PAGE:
Universal jurisdiction as obligation to prosecute or extradite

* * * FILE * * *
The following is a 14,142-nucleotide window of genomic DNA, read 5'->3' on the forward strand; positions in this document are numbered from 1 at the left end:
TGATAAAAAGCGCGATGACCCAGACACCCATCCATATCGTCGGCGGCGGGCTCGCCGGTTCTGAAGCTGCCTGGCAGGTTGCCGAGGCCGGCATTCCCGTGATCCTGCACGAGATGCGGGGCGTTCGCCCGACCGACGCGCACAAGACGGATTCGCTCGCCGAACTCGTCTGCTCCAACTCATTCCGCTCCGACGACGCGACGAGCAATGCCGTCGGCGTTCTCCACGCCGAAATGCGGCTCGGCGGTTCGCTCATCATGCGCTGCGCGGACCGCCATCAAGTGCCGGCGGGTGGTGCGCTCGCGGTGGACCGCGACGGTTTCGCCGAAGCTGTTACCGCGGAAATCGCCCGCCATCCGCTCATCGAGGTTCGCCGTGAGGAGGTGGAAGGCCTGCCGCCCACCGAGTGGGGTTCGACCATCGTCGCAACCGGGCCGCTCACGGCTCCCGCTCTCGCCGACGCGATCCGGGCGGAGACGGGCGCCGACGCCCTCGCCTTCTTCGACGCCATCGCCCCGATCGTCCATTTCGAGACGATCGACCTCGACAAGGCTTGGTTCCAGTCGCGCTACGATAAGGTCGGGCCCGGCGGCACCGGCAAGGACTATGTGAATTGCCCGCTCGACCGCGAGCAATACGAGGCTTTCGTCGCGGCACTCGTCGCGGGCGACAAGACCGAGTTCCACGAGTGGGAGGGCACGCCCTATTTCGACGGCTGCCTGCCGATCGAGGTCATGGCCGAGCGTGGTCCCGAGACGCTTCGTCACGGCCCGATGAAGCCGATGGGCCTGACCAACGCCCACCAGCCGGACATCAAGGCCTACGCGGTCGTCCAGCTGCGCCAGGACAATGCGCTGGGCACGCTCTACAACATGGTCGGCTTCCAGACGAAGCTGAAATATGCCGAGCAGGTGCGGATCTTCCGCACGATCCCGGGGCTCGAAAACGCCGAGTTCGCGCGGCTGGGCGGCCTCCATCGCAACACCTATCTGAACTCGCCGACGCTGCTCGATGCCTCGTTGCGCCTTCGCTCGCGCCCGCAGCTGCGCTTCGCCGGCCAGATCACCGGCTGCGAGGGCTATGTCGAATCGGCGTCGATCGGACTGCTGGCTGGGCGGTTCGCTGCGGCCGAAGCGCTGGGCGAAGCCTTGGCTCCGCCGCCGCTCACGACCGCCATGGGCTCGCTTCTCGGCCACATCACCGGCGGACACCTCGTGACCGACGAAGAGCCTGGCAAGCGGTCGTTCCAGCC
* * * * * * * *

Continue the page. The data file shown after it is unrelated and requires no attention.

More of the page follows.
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Before searching for new legal solutions to manage maritime piracy problems, especially those related to jurisdiction, it is essential to examine and analyse the existing international legal framework to determine whether current international legal instruments are already appropriate to face off this threat. One such principle is the “Aut dedere aut iudicare” principle, which has been also codified into SUA Convention, at art. 6 par. 4. This obligation comes from an international treaty, so it cannot be disregarded by any state (short of becoming susceptible to international liability), neither can it be amended by a national law. If a state party has inadequate law resources to establish its jurisdiction, or if unable or unwilling to prosecute the pirate, then such state party has no choice but extradite the pirate. If we consider the above principle as a conventional obligation, then it should be limited only to state parties, and it should be applied only under conditions stated by SUA Convention. Instead, if we consider it as a customary law principle, because piracy—as crimen iuris gentium—offends international community as a whole, then such principle shall be binding without any limit or condition.